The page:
What can you do to help a parent learn baby language skills?
A toddler’s sweet voice can be as beautiful as music when they try to communicate. You, as new parents, are likely excited about your child’s baby’s language development.
Learning to speak is an essential part of child development. The communication style that babies develop is unique to them. Most babies start by cooing and then begin to talk.
Find out how your baby develops language skills and how you could be a vital part of this process.
Stages of Baby Language Skills
In the first year, your baby’s communication skills improve rapidly. This is the crucial stage of language development. It is when babies begin to feel connected with others emotionally. Your baby will show you they understand emotions by making eye contact, smiling, cooing, and asking for attention.
These stages are for developing baby language skills.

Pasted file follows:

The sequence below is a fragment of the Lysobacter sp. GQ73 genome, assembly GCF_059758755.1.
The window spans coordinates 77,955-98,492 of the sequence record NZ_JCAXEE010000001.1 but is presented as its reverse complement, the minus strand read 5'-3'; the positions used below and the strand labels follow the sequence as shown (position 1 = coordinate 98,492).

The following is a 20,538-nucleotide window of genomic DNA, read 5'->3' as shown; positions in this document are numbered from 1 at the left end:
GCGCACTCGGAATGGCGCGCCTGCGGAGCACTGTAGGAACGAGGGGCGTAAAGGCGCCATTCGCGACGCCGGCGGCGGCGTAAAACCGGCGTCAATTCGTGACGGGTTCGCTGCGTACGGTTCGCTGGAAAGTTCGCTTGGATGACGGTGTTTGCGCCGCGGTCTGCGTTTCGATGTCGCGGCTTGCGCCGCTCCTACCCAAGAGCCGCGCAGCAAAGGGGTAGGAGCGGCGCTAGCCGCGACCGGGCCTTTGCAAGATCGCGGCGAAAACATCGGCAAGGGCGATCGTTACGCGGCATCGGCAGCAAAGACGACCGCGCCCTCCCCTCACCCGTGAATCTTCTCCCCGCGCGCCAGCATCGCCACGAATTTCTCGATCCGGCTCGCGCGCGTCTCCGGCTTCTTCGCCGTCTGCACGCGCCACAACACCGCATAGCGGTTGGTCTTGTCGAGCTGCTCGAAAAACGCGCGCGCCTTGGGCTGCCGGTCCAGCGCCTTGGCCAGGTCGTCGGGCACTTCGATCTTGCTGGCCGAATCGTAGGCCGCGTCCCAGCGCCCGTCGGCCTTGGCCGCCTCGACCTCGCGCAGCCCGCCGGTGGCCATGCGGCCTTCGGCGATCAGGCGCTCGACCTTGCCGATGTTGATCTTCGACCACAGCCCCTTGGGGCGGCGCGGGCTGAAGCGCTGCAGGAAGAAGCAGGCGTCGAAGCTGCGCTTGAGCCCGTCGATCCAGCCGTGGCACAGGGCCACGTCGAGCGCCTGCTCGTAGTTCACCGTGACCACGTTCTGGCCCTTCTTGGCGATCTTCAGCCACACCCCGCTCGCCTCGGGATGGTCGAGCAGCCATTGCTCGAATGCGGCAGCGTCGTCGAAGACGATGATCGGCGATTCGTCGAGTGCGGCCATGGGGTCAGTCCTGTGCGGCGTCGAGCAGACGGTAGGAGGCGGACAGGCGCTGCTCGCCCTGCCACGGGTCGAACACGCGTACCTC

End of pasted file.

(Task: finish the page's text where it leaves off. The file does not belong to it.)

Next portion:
The Cooing stage (0-6 Months): In the first six months of life, the baby can smile, make cooing sounds, and utter vowel/consonant sounds. The infant might say, “Oo, aa,” “Uu,” “m,” “p,” etc.
The Babbling stage (6-9 Months): This is when your baby begins to repeat vowel/consonant sounds. For eg: ma/ma, pa/pa, mum/mum , etc.
The one-word stage (9-18months): Most babies communicate with single words soon after nine months. They might be able to communicate clearly with their parents up to 18 months of age, such as no, yes, and stop.
Two-word stage (18-24 Months): You’ll hear two-word sentences in this stage. You may see your little one forming tiny sentences to express their feelings. E.g., mamma doll, cat meow, etc.
Every baby is different, and takes time to reach the stage of language development. You don’t have to worry if your baby is slower than the stage.
Parent Role in Building Baby Language Skills
A baby should be able to move at his own pace. However, parents can encourage their children by giving them a little push. You can do these things for your child to learn their first language.
Talk with them: Parents are a baby’s first teachers. Talk to your baby often and help them find their words.
Tell your story. Talk about your day with your child. Talk about what you’re doing when you cook. They can relate to actions and words by doing this.